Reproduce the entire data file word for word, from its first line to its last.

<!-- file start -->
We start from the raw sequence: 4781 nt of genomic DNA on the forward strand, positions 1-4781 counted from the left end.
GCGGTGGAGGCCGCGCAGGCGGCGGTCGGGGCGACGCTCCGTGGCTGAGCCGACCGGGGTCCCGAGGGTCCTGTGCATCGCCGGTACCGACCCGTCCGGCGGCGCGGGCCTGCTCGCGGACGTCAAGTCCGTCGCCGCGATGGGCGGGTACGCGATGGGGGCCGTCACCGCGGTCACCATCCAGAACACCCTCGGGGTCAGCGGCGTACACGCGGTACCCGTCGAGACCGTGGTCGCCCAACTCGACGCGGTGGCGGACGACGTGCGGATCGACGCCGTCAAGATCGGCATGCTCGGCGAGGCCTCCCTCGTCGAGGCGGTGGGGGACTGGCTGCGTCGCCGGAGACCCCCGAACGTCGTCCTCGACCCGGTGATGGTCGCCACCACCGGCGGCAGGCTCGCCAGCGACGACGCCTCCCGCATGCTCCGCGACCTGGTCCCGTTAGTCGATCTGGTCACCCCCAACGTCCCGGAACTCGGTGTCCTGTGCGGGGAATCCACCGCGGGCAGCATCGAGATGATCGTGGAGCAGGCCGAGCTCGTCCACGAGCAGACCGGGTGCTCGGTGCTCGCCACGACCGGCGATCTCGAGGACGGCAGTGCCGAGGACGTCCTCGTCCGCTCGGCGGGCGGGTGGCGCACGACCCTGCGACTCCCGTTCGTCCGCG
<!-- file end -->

We start from the raw sequence: 4781 nt of genomic DNA on the forward strand, positions 1-4781 counted from the left end.
GCGGTGGAGGCCGCGCAGGCGGCGGTCGGGGCGACGCTCCGTGGCTGAGCCGACCGGGGTCCCGAGGGTCCTGTGCATCGCCGGTACCGACCCGTCCGGCGGCGCGGGCCTGCTCGCGGACGTCAAGTCCGTCGCCGCGATGGGCGGGTACGCGATGGGGGCCGTCACCGCGGTCACCATCCAGAACACCCTCGGGGTCAGCGGCGTACACGCGGTACCCGTCGAGACCGTGGTCGCCCAACTCGACGCGGTGGCGGACGACGTGCGGATCGACGCCGTCAAGATCGGCATGCTCGGCGAGGCCTCCCTCGTCGAGGCGGTGGGGGACTGGCTGCGTCGCCGGAGACCCCCGAACGTCGTCCTCGACCCGGTGATGGTCGCCACCACCGGCGGCAGGCTCGCCAGCGACGACGCCTCCCGCATGCTCCGCGACCTGGTCCCGTTAGTCGATCTGGTCACCCCCAACGTCCCGGAACTCGGTGTCCTGTGCGGGGAATCCACCGCGGGCAGCATCGAGATGATCGTGGAGCAGGCCGAGCTCGTCCACGAGCAGACCGGGTGCTCGGTGCTCGCCACGACCGGCGATCTCGAGGACGGCAGTGCCGAGGACGTCCTCGTCCGCTCGGCGGGCGGGTGGCGCACGACCCTGCGACTCCCGTTCGTCCGCG